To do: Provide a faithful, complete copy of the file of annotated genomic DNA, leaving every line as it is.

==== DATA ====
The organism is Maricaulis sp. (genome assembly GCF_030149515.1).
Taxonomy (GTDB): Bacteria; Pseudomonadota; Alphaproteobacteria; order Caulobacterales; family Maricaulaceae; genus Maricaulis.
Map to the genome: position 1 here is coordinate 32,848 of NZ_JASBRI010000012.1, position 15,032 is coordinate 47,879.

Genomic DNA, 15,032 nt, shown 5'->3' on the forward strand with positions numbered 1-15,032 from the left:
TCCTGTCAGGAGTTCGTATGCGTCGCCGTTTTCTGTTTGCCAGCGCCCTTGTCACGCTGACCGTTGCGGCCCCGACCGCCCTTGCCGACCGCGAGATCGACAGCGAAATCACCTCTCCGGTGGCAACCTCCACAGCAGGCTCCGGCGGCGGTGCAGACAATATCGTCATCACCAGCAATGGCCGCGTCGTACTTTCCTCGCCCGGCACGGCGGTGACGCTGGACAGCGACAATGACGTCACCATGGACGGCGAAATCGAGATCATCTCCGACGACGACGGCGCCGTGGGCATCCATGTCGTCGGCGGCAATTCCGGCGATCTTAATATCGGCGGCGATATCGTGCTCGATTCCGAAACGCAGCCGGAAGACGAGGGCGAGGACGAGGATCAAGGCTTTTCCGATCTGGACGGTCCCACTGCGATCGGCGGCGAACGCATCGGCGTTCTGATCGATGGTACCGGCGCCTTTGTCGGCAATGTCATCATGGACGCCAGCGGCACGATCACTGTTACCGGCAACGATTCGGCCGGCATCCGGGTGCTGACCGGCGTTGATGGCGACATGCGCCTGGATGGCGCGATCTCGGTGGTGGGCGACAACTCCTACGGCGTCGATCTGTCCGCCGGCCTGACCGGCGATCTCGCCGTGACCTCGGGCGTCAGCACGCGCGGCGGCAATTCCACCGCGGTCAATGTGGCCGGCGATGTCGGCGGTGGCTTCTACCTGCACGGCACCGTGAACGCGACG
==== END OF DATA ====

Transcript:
The organism is Maricaulis sp. (genome assembly GCF_030149515.1).
Taxonomy (GTDB): Bacteria; Pseudomonadota; Alphaproteobacteria; order Caulobacterales; family Maricaulaceae; genus Maricaulis.
Map to the genome: position 1 here is coordinate 32,848 of NZ_JASBRI010000012.1, position 15,032 is coordinate 47,879.

Genomic DNA, 15,032 nt, shown 5'->3' on the forward strand with positions numbered 1-15,032 from the left:
TCCTGTCAGGAGTTCGTATGCGTCGCCGTTTTCTGTTTGCCAGCGCCCTTGTCACGCTGACCGTTGCGGCCCCGACCGCCCTTGCCGACCGCGAGATCGACAGCGAAATCACCTCTCCGGTGGCAACCTCCACAGCAGGCTCCGGCGGCGGTGCAGACAATATCGTCATCACCAGCAATGGCCGCGTCGTACTTTCCTCGCCCGGCACGGCGGTGACGCTGGACAGCGACAATGACGTCACCATGGACGGCGAAATCGAGATCATCTCCGACGACGACGGCGCCGTGGGCATCCATGTCGTCGGCGGCAATTCCGGCGATCTTAATATCGGCGGCGATATCGTGCTCGATTCCGAAACGCAGCCGGAAGACGAGGGCGAGGACGAGGATCAAGGCTTTTCCGATCTGGACGGTCCCACTGCGATCGGCGGCGAACGCATCGGCGTTCTGATCGATGGTACCGGCGCCTTTGTCGGCAATGTCATCATGGACGCCAGCGGCACGATCACTGTTACCGGCAACGATTCGGCCGGCATCCGGGTGCTGACCGGCGTTGATGGCGACATGCGCCTGGATGGCGCGATCTCGGTGGTGGGCGACAACTCCTACGGCGTCGATCTGTCCGCCGGCCTGACCGGCGATCTCGCCGTGACCTCGGGCGTCAGCACGCGCGGCGGCAATTCCACCGCGGTCAATGTGGCCGGCGATGTCGGCGGTGGCTTCTACCTGCACGGCACCGTGAACGCGACG